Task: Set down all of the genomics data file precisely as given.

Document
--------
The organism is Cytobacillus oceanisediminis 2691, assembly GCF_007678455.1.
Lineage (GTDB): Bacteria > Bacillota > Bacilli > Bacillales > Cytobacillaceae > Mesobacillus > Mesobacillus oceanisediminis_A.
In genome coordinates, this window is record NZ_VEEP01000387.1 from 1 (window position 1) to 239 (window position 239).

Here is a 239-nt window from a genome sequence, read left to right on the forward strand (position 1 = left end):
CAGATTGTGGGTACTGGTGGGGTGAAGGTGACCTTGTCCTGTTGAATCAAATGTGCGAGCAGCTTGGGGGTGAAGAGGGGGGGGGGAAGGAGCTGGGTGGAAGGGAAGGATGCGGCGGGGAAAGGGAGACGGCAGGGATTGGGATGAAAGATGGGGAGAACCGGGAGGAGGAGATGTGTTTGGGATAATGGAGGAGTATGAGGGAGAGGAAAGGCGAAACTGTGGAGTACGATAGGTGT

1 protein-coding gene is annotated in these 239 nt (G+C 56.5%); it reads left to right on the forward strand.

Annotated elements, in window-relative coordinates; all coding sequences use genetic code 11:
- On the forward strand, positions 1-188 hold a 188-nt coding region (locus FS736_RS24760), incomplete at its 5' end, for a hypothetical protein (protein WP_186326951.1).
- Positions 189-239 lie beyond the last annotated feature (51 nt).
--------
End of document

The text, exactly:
The organism is Cytobacillus oceanisediminis 2691, assembly GCF_007678455.1.
Lineage (GTDB): Bacteria > Bacillota > Bacilli > Bacillales > Cytobacillaceae > Mesobacillus > Mesobacillus oceanisediminis_A.
In genome coordinates, this window is record NZ_VEEP01000387.1 from 1 (window position 1) to 239 (window position 239).

Here is a 239-nt window from a genome sequence, read left to right on the forward strand (position 1 = left end):
CAGATTGTGGGTACTGGTGGGGTGAAGGTGACCTTGTCCTGTTGAATCAAATGTGCGAGCAGCTTGGGGGTGAAGAGGGGGGGGGGAAGGAGCTGGGTGGAAGGGAAGGATGCGGCGGGGAAAGGGAGACGGCAGGGATTGGGATGAAAGATGGGGAGAACCGGGAGGAGGAGATGTGTTTGGGATAATGGAGGAGTATGAGGGAGAGGAAAGGCGAAACTGTGGAGTACGATAGGTGT

1 protein-coding gene is annotated in these 239 nt (G+C 56.5%); it reads left to right on the forward strand.

Annotated elements, in window-relative coordinates; all coding sequences use genetic code 11:
- On the forward strand, positions 1-188 hold a 188-nt coding region (locus FS736_RS24760), incomplete at its 5' end, for a hypothetical protein (protein WP_186326951.1).
- Positions 189-239 lie beyond the last annotated feature (51 nt).